Activators of peroxisome proliferator-activated receptor-γ (PPARγ), which sensitize tissues to insulin, are widely used to treat type II diabetes. The realization that these drugs also reduce inflammation (see recent Live Discussion on PPARγ and AD) raised hope that they may prove beneficial for patients with neurologic disorders accompanied by inflammation. Together with other research, this has prompted clinical trials of pioglitazone and rosiglitazone in Alzheimer's patients (see ARF related news story). Those following this story may want to take note of the new finding that activation of PPARγ's cousin PPARδ may spur the development of intestinal cancers in mice. The brief report by Raymond DuBois and colleagues from the Vanderbilt University School of Medicine, Nashville, appears in the February Nature Medicine.

First author Rajnish Gupta and colleagues administered the PPARδ agonist GW501516 to mice lacking the adenomatous polyposis coli (APC) tumor suppressor; these animals have a high risk for colorectal cancers. The drug led to a significant increase in both the size and number of intestinal polyps. Control mice had, on average, 28 small-intestine polyps, whereas drug-treated animals had twice as many. When the authors counted polyps over 2 mm in diameter, however, they found a 10-fold greater incidence in the treated animals, suggesting that the agonist lead to an increase in polyp size.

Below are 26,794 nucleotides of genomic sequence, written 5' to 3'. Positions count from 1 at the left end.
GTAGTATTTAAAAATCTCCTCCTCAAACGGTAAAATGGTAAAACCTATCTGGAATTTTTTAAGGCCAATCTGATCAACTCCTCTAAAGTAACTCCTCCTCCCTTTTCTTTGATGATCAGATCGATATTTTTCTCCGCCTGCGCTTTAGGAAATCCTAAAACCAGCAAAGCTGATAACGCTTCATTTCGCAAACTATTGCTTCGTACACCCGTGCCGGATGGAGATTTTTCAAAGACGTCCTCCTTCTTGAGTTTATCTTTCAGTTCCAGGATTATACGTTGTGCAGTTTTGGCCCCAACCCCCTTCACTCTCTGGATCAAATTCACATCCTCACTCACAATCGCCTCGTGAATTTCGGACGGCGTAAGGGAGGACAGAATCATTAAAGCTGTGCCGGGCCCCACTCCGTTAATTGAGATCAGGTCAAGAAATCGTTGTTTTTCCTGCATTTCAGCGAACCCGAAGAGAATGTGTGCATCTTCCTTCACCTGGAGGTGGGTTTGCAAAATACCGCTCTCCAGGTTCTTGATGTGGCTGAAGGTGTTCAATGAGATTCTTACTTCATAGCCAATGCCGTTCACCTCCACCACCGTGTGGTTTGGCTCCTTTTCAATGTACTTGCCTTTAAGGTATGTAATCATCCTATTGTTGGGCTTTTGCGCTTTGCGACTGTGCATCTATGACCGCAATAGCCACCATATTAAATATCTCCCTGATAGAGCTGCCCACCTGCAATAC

While the authors caution that PPARδ agonists should be evaluated fully for proneoplastic effects before they are used in the clinic, there is no indication that activation of PPARγ pathways play a role in polyp growth. In fact, the authors explicitly state that GW501516 is a subtype-selective agonist for the PPAR family, binding only to the δ isoform.—Tom Fagan

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References

News Citations

  1. Orlando: Early Results Hint That Insulin-Sensitizing Drug Improves Cognition

Other Citations

  1. Live Discussion

Further Reading

Primary Papers

  1. . Activation of nuclear hormone receptor peroxisome proliferator-activated receptor-delta accelerates intestinal adenoma growth. Nat Med. 2004 Mar;10(3):245-7. PubMed.